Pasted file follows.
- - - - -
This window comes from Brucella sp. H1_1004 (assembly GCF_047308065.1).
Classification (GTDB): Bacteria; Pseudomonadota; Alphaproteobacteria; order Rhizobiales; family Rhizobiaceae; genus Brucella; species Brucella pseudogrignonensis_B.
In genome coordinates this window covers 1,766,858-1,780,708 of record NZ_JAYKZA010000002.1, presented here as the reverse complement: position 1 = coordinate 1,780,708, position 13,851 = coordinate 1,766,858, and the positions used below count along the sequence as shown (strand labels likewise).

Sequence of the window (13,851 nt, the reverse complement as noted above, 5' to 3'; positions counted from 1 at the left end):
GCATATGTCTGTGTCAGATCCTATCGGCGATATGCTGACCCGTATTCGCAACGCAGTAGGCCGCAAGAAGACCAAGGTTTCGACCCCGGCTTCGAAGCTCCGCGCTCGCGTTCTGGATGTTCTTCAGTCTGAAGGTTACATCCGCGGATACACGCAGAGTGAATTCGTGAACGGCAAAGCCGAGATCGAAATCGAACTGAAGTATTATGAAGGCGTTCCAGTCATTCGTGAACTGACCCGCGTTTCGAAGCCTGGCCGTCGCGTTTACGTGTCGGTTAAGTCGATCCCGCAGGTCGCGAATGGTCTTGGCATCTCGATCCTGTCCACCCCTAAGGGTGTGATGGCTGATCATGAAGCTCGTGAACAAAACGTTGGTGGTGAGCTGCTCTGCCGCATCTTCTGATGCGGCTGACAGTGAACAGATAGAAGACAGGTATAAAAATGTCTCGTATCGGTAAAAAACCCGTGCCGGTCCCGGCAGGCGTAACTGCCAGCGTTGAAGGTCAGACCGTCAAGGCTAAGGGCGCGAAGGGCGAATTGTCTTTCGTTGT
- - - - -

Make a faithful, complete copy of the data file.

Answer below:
This window comes from Brucella sp. H1_1004 (assembly GCF_047308065.1).
Classification (GTDB): Bacteria; Pseudomonadota; Alphaproteobacteria; order Rhizobiales; family Rhizobiaceae; genus Brucella; species Brucella pseudogrignonensis_B.
In genome coordinates this window covers 1,766,858-1,780,708 of record NZ_JAYKZA010000002.1, presented here as the reverse complement: position 1 = coordinate 1,780,708, position 13,851 = coordinate 1,766,858, and the positions used below count along the sequence as shown (strand labels likewise).

Sequence of the window (13,851 nt, the reverse complement as noted above, 5' to 3'; positions counted from 1 at the left end):
GCATATGTCTGTGTCAGATCCTATCGGCGATATGCTGACCCGTATTCGCAACGCAGTAGGCCGCAAGAAGACCAAGGTTTCGACCCCGGCTTCGAAGCTCCGCGCTCGCGTTCTGGATGTTCTTCAGTCTGAAGGTTACATCCGCGGATACACGCAGAGTGAATTCGTGAACGGCAAAGCCGAGATCGAAATCGAACTGAAGTATTATGAAGGCGTTCCAGTCATTCGTGAACTGACCCGCGTTTCGAAGCCTGGCCGTCGCGTTTACGTGTCGGTTAAGTCGATCCCGCAGGTCGCGAATGGTCTTGGCATCTCGATCCTGTCCACCCCTAAGGGTGTGATGGCTGATCATGAAGCTCGTGAACAAAACGTTGGTGGTGAGCTGCTCTGCCGCATCTTCTGATGCGGCTGACAGTGAACAGATAGAAGACAGGTATAAAAATGTCTCGTATCGGTAAAAAACCCGTGCCGGTCCCGGCAGGCGTAACTGCCAGCGTTGAAGGTCAGACCGTCAAGGCTAAGGGCGCGAAGGGCGAATTGTCTTTCGTTGT